Privacy Engineering, Negative Law, and Ethics in Tech
This week I started attending a Transnational Law & Practice intensive in preparation for my Master’s degree at the University of Washington School of Law. We have been covering the foundational components of the American legal system. One of the things that came up is the role of the U.S. Constitution in the way modern American society operates. The Constitution is the foundational document that forms and defines the American legal system. It’s also one of the few national constitutions that is composed exclusively of negative law. Negative law expressly limits what the government is allowed to do as opposed to positive law which affirms what the government must do. There is no express responsibility of what the U.S. federal government has to do.
This brings up an issue with national issues that require a larger response like privacy regulation. The government has to be able to justify that it has the right to regulate privacy through one of the pre-defined channels mentioned within the constitution. One of the common ones is the regulation of interstate commerce. If you read the consent decrees that have been issued to Facebook, Google, and others, you’ll observe that the angles are often from consumer protection and misrepresentation to customers and users.
Shifting our perspective, how does this affect privacy engineering and other forms of risk engineering? Often times it’s tempting to answer these by restating the negative law-inspired perspective but where does that place our responsibilities? The goal of privacy engineering is to adversarially look at data processed within a system and figure out how to protect that data from misuse and users from harm. If we take the perspective of what we should not do, it provides a more difficult place for an engineering team to operate from. Every constraint that’s added increases the complexity of the design and implementation process.
Building a product or feature works much better when we are able to affirmatively state what we want to do and what we care about. “What should our users have?” is an easier question to answer than “What should we not do?”. It also makes it easier for users to understand what they can expect from us. The second question is inherently adversarial, it creates combative dynamics when we engage with teams and puts us in the position where we have to be The Knights Who Say Nee. If we can approach building products from an affirmative perspective, then it makes it much easier for users to understand what our values are, it makes risk engineering a lot more friendly process, and makes it easier to explain to regulators the approach we’re taking.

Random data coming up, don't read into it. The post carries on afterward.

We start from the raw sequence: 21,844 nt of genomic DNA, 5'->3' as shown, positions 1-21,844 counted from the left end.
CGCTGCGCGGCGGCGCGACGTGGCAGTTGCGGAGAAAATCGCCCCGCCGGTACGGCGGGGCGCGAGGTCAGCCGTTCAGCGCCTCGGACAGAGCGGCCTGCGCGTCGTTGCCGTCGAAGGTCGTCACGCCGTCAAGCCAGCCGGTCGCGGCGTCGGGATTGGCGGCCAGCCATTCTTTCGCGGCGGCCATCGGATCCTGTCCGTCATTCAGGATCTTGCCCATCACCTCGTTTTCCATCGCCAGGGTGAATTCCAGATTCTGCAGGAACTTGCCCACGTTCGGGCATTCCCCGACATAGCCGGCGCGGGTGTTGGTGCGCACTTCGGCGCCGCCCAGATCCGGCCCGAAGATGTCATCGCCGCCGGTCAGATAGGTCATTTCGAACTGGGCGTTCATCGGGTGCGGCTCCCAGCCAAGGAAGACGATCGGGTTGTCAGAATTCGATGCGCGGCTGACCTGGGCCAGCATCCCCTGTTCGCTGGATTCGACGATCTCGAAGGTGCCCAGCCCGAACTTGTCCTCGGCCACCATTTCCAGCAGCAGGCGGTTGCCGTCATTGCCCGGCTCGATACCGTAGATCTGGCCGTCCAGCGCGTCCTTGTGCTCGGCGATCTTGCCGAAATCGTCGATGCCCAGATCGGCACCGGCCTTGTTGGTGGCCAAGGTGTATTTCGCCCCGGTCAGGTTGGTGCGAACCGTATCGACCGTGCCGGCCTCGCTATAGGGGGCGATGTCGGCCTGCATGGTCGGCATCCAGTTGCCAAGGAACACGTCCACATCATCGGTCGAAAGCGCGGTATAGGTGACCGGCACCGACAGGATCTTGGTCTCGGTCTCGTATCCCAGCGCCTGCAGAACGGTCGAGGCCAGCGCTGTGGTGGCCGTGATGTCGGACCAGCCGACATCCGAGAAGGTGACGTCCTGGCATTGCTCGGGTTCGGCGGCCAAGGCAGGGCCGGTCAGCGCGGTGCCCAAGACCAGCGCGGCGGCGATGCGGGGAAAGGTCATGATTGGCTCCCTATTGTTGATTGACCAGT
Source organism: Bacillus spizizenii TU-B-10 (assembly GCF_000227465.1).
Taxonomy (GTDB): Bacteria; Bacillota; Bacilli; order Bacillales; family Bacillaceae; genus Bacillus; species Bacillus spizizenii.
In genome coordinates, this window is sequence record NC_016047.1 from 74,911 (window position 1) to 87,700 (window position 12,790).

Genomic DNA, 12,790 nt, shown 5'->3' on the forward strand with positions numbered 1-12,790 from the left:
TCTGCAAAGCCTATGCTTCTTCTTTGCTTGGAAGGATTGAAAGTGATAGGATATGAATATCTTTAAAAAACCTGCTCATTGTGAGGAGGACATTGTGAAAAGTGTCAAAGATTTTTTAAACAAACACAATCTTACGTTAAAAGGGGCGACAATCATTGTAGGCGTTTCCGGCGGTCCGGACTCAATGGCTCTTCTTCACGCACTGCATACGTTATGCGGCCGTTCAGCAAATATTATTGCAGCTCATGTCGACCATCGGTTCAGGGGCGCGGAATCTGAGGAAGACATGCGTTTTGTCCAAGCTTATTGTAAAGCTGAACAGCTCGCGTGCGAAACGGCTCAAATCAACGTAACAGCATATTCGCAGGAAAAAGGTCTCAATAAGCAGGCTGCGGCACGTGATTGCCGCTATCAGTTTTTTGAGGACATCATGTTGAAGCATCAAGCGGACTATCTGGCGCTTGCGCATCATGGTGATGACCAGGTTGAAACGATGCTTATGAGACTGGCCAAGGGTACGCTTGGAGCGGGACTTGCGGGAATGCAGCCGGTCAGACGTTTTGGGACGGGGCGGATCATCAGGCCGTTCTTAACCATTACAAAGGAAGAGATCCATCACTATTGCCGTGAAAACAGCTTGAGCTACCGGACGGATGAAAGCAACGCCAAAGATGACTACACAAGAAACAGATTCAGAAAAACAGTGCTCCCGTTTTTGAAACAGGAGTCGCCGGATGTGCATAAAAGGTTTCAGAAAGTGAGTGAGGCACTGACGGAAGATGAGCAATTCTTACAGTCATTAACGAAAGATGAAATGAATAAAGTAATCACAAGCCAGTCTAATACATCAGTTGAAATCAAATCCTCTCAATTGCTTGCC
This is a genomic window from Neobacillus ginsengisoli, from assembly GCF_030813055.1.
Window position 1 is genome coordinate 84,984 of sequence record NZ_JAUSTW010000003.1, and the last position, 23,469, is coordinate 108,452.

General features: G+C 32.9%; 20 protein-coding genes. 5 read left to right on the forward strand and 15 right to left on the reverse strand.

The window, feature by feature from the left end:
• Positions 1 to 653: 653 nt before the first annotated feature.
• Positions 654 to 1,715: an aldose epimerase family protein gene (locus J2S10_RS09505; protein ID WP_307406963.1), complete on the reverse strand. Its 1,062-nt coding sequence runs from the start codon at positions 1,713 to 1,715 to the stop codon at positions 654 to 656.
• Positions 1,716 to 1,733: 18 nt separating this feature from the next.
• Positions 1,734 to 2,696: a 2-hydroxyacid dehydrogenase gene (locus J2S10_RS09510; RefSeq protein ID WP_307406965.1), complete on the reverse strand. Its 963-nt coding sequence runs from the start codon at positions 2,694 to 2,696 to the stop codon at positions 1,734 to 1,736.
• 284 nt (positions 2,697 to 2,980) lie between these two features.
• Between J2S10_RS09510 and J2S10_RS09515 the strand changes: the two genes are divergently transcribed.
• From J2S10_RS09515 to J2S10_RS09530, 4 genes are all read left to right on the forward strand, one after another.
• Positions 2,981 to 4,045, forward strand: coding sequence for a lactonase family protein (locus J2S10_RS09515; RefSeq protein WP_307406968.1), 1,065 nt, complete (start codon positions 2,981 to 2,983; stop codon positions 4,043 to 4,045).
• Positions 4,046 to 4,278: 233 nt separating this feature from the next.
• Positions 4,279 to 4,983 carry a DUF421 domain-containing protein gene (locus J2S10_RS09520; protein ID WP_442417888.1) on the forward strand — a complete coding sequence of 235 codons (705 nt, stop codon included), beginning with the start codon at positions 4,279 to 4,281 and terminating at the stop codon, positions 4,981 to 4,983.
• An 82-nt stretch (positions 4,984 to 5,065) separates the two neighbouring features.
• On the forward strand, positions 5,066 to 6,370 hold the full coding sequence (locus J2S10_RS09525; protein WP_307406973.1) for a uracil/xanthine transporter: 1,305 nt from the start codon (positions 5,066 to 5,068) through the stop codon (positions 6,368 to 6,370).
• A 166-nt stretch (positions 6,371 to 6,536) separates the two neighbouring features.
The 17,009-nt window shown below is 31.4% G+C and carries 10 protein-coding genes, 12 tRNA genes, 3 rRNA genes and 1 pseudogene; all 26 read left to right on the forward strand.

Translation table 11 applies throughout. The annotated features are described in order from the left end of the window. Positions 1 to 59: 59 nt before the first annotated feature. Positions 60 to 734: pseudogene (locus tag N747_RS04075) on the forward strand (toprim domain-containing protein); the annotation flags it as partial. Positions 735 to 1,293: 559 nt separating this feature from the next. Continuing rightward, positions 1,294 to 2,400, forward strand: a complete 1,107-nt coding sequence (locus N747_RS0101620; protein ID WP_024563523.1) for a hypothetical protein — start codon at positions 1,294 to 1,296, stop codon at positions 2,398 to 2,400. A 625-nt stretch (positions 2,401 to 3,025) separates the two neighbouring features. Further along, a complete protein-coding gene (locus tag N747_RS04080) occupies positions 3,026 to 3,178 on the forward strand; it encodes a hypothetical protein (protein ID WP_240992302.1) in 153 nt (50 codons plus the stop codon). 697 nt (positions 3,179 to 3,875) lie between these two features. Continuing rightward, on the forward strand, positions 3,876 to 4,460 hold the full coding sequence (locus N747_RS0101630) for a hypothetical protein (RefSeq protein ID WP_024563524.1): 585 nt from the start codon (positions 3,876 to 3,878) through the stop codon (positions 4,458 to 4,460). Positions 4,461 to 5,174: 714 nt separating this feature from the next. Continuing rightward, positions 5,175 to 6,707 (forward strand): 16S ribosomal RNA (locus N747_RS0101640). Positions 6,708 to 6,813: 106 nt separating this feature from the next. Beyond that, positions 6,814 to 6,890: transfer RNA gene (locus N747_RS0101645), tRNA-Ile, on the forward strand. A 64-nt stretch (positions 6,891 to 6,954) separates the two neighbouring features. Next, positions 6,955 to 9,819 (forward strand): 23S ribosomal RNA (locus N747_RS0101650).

So understanding that an affirmative approach to product building makes the most sense, that leads us to the importance of declaring what our values are and what we believe users should have. In other words, what ethical guidelines are we going to follow when building our products. It’s the aggregate of what we choose to define at the team, org, and company level. Privacy engineering and risk engineering now shifts to the point of ensuring that we stay consistent with those values throughout our efforts and initiatives.
Law itself is not a replacement for morality, it’s an expression of a superset of what we believe are normative behaviors in society. Similarly we have the opportunity to more proactively state what we believe in and help influence those societal values. How do those values manifest in our engineering decisions? Looking within your own projects and teams, how do your group’s values express hemselves in what you build? That’s what privacy engineering tries to determine when analyzing a product, what are the values being expressed in this product and are they compatible with what we believe users should be entitled to? Because of our unique position as technologists, we have a lot more power to declare affirmatively what we care about. It’s up to us to determine how those values are expressed and the way that we affect our world around us.